The reason for asking about ND filters is to shoot same 3-5 seconds long exposure shots during bright daytime to capture waves, waterfalls, and clouds. I'm leaning towards just getting the ND1000 filter.
 
I don't think 30 seconds is even possible... Last I remember, I believe 8 seconds was the longest possible. Someone can correct me if I'm wrong. Well, I don't really have any issue shooting at between 3-5 seconds but longer than that would be really tough. I put the bird on tripod mode, frame, and shoot. Not too difficult.. I've already shared few long exposure shots.

The reason for asking about ND filters is to shoot same 3-5 seconds long exposure shots during bright daytime to capture waves, waterfalls, and clouds. I'm leaning towards just getting the ND1000 filter.

Yes 8 seconds is the longest exposure but I reckon all the gods would have to line up to get a sharp 8 second exposure.
I've just received my Freewell filters and have only used them once. My longest exposure filter is the NDPL64 which gives me 6 stops (plus a bit for the PL I expect). Fo me 6 stops is all I would ever need I imagine.
 
Yes 8 seconds is the longest exposure but I reckon all the gods would have to line up to get a sharp 8 second exposure.
I've just received my Freewell filters and have only used them once. My longest exposure filter is the NDPL64 which gives me 6 stops (plus a bit for the PL I expect). Fo me 6 stops is all I would ever need I imagine.

you’ll need more than 6 stops if you want to blur moving water while staying at the sharpest apertures like F4.0
 
you’ll need more than 6 stops if you want to blur moving water while staying at the sharpest apertures like F4.0

Maybe in the middle of the day but not when I take that type of photograph. At 100 ISO at F8 or so in the late arvo or early morning i can easily get 1/4 to 1 second, To get a nice blur 1/4 second is fine. (unless you're going for no detail at all in the water)
 
Maybe in the middle of the day but not when I take that type of photograph. At 100 ISO at F8 or so in the late arvo or early morning i can easily get 1/4 to 1 second, To get a nice blur 1/4 second is fine. (unless you're going for no detail at all in the water)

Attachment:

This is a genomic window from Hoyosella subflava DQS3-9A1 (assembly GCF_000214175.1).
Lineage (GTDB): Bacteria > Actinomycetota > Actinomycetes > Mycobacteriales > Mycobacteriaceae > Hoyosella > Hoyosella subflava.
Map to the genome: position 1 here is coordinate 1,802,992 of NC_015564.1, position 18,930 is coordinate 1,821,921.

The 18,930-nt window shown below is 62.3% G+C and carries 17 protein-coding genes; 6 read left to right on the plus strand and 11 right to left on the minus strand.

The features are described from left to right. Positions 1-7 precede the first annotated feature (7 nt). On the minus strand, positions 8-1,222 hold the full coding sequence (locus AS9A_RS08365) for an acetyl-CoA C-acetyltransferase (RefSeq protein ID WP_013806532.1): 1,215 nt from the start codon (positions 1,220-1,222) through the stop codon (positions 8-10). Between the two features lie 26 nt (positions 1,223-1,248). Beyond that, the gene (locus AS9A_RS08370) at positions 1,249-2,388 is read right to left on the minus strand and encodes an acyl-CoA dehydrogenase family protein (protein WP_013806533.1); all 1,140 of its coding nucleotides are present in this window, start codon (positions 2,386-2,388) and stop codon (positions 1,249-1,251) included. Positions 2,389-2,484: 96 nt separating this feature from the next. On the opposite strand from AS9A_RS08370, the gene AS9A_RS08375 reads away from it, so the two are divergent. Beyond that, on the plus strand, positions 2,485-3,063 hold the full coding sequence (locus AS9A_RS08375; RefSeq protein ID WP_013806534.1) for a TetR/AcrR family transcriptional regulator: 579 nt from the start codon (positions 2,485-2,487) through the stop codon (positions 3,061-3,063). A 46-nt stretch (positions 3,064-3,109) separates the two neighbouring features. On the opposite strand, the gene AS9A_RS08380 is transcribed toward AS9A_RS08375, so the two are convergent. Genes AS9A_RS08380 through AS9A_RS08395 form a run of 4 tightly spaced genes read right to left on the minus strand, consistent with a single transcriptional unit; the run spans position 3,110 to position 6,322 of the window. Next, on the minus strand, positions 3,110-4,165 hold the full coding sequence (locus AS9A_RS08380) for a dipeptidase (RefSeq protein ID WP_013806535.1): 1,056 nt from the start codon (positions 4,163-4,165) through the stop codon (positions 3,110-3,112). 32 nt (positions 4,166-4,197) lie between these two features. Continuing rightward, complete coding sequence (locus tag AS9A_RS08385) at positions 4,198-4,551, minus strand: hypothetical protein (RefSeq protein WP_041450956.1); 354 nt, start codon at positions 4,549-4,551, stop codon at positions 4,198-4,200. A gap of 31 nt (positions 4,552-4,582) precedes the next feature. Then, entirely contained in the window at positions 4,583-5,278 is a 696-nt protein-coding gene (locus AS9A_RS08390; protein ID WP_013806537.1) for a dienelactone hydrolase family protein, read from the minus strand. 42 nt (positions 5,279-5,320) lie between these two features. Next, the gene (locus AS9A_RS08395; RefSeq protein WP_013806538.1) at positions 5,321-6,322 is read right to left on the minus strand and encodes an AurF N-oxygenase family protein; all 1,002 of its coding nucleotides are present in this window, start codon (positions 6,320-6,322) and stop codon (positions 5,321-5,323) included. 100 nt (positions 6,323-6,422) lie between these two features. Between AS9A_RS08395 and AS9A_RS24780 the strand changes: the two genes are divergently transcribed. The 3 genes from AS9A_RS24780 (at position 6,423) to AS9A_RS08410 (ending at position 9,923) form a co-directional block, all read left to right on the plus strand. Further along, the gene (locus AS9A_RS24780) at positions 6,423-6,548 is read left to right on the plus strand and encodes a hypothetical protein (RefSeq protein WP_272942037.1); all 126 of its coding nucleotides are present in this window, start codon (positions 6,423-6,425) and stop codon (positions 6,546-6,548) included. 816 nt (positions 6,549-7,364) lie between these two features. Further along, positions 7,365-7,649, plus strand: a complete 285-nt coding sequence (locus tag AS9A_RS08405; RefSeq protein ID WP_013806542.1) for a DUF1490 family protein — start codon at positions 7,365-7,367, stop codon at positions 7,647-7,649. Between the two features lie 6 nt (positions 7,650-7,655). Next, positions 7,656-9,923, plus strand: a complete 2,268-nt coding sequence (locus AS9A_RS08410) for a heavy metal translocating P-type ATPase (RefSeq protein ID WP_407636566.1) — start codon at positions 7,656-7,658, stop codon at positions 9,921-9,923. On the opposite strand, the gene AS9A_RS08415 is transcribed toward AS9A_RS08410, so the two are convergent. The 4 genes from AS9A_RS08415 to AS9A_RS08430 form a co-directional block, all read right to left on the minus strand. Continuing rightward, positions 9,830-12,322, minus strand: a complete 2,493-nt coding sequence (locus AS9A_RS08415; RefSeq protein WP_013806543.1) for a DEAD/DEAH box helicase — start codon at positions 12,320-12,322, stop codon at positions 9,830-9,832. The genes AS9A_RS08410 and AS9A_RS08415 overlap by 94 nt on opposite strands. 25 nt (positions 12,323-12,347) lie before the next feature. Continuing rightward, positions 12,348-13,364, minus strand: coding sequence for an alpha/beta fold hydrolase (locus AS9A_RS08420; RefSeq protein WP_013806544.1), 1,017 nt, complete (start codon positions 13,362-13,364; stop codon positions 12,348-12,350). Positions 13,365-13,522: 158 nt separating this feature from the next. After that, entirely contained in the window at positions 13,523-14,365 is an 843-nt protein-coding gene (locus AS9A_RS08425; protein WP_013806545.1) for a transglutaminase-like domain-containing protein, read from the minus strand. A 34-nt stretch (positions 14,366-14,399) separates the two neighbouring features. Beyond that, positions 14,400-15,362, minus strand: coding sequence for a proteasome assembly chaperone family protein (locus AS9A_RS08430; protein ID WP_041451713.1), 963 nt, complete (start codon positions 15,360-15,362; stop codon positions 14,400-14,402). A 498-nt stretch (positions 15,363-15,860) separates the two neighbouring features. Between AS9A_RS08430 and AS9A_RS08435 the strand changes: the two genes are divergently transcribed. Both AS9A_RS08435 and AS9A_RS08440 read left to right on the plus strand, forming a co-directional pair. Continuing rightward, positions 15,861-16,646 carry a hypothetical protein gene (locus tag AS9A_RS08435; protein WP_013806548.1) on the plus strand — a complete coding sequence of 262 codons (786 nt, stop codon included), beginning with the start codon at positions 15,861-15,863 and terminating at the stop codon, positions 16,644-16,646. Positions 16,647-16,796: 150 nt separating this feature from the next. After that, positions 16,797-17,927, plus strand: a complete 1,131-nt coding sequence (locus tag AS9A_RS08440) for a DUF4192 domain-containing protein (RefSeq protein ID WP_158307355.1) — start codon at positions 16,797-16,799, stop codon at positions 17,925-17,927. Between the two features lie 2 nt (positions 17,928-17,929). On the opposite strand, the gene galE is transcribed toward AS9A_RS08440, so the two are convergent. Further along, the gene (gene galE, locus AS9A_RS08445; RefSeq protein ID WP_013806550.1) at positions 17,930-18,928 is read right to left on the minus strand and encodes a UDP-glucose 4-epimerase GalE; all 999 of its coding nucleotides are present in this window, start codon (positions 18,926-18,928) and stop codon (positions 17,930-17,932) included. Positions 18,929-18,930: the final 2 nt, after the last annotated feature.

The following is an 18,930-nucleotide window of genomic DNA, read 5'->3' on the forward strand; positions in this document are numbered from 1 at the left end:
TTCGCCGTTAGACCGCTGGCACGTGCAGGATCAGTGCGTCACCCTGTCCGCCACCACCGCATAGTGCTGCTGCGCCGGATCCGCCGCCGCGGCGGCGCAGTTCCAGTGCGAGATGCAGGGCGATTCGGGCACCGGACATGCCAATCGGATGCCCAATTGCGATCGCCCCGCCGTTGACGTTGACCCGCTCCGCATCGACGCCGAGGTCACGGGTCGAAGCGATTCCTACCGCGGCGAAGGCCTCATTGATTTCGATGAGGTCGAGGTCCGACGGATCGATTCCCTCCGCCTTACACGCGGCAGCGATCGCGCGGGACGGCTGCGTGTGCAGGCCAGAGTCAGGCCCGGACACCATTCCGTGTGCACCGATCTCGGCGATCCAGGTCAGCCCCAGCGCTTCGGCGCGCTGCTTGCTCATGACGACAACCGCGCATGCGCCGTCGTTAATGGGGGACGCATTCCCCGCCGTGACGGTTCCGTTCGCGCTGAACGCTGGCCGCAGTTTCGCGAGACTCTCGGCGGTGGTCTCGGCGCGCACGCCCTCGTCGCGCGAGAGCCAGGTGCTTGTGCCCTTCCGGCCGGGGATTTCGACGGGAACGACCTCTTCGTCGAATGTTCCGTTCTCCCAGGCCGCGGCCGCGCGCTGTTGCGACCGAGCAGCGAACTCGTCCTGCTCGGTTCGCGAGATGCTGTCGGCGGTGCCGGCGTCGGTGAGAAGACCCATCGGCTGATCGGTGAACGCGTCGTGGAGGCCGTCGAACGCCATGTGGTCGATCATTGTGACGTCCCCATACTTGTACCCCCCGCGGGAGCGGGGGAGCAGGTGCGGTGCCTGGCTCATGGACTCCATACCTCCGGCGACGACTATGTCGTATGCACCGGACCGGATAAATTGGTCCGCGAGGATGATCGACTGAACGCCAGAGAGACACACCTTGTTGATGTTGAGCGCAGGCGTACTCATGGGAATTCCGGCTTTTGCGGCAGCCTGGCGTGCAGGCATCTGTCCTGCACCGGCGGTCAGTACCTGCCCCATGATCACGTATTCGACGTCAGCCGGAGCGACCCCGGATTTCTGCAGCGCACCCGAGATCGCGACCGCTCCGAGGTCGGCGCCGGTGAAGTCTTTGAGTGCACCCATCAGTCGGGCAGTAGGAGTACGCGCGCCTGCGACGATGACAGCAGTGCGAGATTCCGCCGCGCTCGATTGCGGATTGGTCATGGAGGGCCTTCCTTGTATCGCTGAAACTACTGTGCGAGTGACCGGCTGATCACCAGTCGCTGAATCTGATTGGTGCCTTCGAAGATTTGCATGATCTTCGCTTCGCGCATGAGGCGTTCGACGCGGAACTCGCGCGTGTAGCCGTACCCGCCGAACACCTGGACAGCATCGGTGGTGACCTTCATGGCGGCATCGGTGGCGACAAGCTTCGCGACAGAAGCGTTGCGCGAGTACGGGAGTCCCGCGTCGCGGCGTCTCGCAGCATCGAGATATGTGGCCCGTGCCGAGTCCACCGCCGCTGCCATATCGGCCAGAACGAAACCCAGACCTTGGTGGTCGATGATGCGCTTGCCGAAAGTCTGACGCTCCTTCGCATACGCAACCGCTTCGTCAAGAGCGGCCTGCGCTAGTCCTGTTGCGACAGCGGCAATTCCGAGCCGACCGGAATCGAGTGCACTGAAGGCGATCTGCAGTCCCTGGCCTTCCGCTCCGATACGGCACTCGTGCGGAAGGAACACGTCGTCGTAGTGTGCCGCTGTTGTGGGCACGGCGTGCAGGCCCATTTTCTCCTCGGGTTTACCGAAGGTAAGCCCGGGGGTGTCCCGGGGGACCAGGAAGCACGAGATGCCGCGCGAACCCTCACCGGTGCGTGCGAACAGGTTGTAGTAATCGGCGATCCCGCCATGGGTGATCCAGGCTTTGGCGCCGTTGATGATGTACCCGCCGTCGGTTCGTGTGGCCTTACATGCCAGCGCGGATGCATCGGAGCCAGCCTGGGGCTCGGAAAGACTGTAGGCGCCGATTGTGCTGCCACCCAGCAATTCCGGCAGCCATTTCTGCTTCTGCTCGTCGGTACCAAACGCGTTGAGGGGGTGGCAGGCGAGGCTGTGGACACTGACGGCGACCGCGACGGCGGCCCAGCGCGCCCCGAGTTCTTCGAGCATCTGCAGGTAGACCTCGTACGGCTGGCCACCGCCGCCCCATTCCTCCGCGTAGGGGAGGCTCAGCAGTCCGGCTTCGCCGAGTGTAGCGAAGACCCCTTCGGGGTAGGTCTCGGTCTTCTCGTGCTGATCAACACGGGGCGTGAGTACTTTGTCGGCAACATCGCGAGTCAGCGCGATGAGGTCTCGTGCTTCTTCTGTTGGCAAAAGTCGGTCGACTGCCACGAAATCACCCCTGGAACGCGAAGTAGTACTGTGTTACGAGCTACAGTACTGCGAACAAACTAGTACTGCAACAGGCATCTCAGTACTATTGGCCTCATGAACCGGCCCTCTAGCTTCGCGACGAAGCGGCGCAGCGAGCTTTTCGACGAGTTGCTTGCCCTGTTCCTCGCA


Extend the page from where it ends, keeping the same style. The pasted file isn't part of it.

Show us an example when you shoot one. F8 is not sharp like F4 though.
 
I have to strongly agree here. I found it to be the sharpest at around f3.2 - f4.

Aperture sharpness was the first thing I tested on this camera. If you do any testing, you would never use F8 if you could avoid it. The only worst setting is F11....
 
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I have to strongly agree here. I found it to be the sharpest at around f3.2 - f4.

That's because after F4 the diffraction starts to ruin the image - this is simply a property of the Sony 1" 20MP sensor and has nothing to do with the drone. It is something you can calculate.
 
Show us an example when you shoot one. F8 is not sharp like F4 though.

To be honest I haven't done the sharpness test. Most of my shooting has been done between 2.8 and 5.6, and I'll almost certainly stick to that. But from what I've seen I would have no issue with going to F8 if I needed DOF or longer shutter speed. With the type of image below,
DOF is important. (it's not my image, it was shot by a friend but I post it here as an example... and a very nice one at that.) It was shot at 0.4 sec at F5.6 on a full frame sensor.
What I'm implying here is you don't need excessively long exposures to get a very nice motion in your water images.

r.Image 1.jpg
 
Okay here's a test (ghastly subject I know) in our driveway. It was shot at 1/4 second @ F4.5, 100 ISO. I had an NDPL64 Freewell filter on and it took 15 images to get this one sharp image.
Altitude was about 10-12 foot and it was pretty windy at the time. Might sound stupid but in your experience how much effect does wind have on stability?
I recalibrated the IMU, Gimbal and Compass prior to testing.

DJI_0559.jpg